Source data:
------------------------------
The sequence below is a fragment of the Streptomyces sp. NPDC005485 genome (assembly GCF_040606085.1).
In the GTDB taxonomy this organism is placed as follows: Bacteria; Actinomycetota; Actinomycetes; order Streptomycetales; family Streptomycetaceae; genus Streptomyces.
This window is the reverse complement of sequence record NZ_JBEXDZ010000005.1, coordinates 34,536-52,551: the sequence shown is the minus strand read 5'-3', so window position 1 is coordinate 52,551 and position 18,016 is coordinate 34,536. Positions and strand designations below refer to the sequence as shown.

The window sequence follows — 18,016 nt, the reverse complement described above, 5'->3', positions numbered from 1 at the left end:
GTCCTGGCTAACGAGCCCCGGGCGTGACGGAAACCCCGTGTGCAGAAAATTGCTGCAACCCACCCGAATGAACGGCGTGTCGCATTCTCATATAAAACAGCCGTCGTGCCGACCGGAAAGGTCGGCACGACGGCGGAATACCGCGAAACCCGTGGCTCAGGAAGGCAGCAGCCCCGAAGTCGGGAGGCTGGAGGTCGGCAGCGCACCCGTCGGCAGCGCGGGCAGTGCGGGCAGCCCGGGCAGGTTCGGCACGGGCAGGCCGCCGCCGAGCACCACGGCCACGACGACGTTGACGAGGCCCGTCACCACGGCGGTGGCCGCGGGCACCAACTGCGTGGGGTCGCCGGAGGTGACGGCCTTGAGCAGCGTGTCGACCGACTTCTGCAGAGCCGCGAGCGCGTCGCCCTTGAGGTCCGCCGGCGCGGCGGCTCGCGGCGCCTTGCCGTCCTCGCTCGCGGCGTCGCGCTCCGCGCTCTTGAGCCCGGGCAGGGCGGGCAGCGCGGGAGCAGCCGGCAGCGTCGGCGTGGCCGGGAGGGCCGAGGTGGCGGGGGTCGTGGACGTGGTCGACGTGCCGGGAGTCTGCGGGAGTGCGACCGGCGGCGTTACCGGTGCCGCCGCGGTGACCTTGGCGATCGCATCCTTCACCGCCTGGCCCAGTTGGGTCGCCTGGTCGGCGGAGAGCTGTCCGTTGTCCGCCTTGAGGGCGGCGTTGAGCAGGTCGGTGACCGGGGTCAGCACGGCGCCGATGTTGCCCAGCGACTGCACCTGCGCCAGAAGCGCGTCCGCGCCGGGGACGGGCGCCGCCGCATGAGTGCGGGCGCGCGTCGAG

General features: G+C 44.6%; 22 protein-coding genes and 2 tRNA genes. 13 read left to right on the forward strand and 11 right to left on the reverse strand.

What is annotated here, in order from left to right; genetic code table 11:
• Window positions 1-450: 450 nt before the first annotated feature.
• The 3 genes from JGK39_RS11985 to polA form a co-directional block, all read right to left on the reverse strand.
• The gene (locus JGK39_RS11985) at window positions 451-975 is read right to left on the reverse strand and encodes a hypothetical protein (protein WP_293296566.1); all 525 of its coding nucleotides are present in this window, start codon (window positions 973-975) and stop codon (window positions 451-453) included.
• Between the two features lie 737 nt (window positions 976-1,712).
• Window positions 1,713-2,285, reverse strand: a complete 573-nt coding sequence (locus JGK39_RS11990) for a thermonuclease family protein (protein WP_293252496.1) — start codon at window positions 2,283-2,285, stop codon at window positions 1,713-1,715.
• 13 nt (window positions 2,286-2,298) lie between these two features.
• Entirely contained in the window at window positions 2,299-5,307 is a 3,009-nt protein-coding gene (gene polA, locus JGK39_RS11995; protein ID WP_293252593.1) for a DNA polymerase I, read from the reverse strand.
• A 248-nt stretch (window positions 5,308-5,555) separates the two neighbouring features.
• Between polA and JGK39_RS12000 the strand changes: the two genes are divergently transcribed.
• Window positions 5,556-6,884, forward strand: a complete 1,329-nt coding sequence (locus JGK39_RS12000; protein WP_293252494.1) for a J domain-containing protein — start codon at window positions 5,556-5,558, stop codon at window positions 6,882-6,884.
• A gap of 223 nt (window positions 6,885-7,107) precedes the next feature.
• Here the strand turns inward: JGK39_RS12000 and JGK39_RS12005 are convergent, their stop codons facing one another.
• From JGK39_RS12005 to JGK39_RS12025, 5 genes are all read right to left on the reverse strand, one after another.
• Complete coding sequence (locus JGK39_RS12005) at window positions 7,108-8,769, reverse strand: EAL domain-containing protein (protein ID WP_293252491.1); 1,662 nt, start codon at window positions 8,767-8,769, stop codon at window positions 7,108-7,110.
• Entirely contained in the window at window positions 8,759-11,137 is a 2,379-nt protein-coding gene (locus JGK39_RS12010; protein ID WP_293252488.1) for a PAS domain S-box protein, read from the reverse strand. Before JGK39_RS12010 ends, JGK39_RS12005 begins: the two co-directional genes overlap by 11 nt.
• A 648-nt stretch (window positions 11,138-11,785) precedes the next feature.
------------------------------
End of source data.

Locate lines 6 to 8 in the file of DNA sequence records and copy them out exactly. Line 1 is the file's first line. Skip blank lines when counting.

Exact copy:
General features: G+C 44.6%; 22 protein-coding genes and 2 tRNA genes. 13 read left to right on the forward strand and 11 right to left on the reverse strand.

What is annotated here, in order from left to right; genetic code table 11:
• Window positions 1-450: 450 nt before the first annotated feature.